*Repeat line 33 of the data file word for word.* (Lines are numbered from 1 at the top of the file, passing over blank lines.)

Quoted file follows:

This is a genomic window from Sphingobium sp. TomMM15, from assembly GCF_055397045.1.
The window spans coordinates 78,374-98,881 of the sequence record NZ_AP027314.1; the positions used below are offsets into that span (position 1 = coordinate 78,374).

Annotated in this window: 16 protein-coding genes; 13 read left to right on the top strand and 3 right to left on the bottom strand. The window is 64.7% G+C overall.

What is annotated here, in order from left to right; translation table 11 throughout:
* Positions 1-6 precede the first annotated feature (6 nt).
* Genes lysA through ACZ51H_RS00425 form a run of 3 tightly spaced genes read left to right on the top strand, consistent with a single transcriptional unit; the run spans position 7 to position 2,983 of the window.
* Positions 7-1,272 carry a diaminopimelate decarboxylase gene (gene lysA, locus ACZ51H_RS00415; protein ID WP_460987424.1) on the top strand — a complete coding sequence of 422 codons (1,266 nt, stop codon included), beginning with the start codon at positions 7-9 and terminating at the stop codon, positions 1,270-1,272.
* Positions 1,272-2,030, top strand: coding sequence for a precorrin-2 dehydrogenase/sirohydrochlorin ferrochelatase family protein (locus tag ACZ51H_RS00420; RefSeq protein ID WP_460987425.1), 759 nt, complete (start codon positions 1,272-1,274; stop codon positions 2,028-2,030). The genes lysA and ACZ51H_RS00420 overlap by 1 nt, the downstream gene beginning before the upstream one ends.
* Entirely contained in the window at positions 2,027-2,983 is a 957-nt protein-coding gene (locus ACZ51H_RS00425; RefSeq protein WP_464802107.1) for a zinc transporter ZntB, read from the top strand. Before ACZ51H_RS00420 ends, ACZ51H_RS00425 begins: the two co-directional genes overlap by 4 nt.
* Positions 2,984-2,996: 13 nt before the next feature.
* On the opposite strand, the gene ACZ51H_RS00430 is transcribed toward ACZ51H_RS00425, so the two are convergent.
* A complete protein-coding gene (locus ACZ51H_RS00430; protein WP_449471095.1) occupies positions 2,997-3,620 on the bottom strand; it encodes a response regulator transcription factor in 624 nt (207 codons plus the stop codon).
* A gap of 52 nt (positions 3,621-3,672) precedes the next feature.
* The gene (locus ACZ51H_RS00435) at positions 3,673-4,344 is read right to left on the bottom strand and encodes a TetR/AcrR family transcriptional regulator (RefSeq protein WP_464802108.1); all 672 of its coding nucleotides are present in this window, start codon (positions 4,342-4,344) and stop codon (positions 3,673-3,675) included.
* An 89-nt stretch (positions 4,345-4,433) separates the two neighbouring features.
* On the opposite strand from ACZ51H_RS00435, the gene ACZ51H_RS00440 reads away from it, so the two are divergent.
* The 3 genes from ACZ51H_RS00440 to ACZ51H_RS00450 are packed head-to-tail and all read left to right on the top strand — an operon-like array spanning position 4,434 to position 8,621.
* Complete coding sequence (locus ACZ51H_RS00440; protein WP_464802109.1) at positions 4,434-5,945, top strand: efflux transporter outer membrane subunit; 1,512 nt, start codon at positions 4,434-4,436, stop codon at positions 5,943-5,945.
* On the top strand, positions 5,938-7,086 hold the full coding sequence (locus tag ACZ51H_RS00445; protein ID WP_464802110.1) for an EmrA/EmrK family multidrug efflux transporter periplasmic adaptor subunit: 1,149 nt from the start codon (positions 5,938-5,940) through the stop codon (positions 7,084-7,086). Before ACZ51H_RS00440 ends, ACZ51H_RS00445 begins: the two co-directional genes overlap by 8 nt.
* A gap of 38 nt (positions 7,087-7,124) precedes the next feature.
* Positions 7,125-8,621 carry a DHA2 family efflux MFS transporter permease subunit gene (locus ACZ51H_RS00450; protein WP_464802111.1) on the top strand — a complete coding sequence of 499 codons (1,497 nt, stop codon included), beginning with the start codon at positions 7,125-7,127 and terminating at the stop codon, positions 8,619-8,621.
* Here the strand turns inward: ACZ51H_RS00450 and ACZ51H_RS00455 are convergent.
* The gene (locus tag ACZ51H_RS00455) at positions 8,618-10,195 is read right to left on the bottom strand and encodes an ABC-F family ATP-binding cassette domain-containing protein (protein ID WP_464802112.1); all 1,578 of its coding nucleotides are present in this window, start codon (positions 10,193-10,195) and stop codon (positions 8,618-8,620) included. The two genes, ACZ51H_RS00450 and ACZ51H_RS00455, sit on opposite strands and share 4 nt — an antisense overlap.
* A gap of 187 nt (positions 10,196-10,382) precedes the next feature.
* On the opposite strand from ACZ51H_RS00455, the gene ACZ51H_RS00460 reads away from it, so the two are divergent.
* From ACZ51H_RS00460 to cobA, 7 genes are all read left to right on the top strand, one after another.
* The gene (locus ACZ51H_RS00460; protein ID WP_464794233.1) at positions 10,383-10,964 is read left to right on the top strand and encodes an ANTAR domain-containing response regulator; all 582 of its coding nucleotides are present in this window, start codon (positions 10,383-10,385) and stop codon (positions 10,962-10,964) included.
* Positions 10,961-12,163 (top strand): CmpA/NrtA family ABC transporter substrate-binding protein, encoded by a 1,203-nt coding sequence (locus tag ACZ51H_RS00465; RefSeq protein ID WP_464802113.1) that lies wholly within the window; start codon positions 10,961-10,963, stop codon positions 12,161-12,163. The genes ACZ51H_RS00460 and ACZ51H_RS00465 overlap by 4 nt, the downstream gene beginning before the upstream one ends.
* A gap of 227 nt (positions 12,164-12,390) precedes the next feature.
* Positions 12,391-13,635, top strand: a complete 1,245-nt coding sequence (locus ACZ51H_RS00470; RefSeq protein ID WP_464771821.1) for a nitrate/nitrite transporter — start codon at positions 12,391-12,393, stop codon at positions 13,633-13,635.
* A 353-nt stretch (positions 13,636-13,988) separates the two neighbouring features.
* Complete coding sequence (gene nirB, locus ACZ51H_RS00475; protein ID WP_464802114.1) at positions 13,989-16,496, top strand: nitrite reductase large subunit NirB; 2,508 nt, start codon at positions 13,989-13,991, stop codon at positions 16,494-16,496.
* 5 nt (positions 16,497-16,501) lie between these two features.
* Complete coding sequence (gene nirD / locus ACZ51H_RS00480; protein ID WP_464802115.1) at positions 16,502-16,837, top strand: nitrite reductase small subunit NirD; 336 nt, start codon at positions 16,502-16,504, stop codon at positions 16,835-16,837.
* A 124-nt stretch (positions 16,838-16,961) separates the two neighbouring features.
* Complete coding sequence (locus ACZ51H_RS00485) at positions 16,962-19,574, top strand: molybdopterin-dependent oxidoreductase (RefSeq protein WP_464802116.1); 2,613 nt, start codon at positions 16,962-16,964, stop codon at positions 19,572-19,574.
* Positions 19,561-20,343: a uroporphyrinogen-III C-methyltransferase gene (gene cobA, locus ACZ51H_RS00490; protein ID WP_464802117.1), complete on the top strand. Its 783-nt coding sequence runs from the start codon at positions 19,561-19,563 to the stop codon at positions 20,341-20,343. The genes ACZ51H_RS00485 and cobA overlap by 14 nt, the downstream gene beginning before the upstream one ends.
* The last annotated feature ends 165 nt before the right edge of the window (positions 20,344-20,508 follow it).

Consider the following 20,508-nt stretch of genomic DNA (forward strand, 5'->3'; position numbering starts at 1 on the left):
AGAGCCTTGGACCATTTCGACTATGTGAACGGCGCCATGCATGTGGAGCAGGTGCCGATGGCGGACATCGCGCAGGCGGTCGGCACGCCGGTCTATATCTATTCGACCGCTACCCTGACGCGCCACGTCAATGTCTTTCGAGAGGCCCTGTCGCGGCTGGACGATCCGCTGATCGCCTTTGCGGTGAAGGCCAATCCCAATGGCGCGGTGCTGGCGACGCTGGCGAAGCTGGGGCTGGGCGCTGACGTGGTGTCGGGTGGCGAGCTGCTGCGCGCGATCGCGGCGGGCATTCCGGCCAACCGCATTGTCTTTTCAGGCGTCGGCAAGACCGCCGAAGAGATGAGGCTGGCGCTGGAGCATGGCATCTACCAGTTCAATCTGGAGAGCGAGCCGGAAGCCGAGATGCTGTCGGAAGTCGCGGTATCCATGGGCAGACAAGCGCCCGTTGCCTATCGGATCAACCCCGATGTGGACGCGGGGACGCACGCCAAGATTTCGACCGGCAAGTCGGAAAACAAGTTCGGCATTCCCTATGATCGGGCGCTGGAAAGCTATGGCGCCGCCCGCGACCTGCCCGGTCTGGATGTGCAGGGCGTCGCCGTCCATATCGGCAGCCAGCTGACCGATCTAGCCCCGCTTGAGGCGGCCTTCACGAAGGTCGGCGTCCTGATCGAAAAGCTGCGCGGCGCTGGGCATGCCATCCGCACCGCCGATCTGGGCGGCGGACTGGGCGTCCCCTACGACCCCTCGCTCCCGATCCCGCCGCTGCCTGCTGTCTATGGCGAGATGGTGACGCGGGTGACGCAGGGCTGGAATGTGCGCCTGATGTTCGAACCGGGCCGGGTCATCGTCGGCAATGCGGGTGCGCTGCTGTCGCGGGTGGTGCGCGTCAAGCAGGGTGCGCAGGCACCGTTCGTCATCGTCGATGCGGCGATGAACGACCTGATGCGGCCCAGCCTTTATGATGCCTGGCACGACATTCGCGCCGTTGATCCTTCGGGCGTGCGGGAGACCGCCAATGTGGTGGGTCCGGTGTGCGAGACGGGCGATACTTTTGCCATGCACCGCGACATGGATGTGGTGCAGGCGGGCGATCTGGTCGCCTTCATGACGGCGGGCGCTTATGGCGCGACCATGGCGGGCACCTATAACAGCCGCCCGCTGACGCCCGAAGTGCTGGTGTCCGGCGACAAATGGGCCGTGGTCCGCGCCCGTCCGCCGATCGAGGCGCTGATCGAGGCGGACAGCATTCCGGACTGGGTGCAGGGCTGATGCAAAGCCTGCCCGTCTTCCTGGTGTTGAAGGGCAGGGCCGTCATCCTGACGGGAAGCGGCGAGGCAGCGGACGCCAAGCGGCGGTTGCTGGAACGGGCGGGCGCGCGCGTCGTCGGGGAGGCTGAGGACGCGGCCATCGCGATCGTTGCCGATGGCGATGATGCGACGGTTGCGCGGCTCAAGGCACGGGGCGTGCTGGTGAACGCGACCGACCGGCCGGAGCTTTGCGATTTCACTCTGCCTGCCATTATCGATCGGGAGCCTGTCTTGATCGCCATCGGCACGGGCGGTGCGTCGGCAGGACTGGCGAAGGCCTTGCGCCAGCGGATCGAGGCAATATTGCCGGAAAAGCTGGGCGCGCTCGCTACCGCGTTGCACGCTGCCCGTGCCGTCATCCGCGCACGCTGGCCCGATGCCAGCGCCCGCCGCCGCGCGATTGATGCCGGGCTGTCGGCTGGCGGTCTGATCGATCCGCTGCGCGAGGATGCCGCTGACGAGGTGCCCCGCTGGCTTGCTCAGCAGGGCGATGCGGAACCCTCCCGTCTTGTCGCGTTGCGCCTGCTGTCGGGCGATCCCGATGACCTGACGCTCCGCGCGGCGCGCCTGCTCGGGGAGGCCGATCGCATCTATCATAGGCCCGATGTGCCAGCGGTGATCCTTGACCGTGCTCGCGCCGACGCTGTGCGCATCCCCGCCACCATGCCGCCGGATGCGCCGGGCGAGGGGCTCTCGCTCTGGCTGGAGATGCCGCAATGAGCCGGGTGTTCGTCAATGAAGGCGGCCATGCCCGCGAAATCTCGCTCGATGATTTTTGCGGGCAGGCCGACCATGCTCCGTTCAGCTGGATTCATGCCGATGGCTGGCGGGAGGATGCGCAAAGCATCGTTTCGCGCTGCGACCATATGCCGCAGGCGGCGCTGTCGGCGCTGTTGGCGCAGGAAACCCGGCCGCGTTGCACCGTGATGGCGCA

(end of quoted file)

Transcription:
* 5 nt (positions 16,497-16,501) lie between these two features.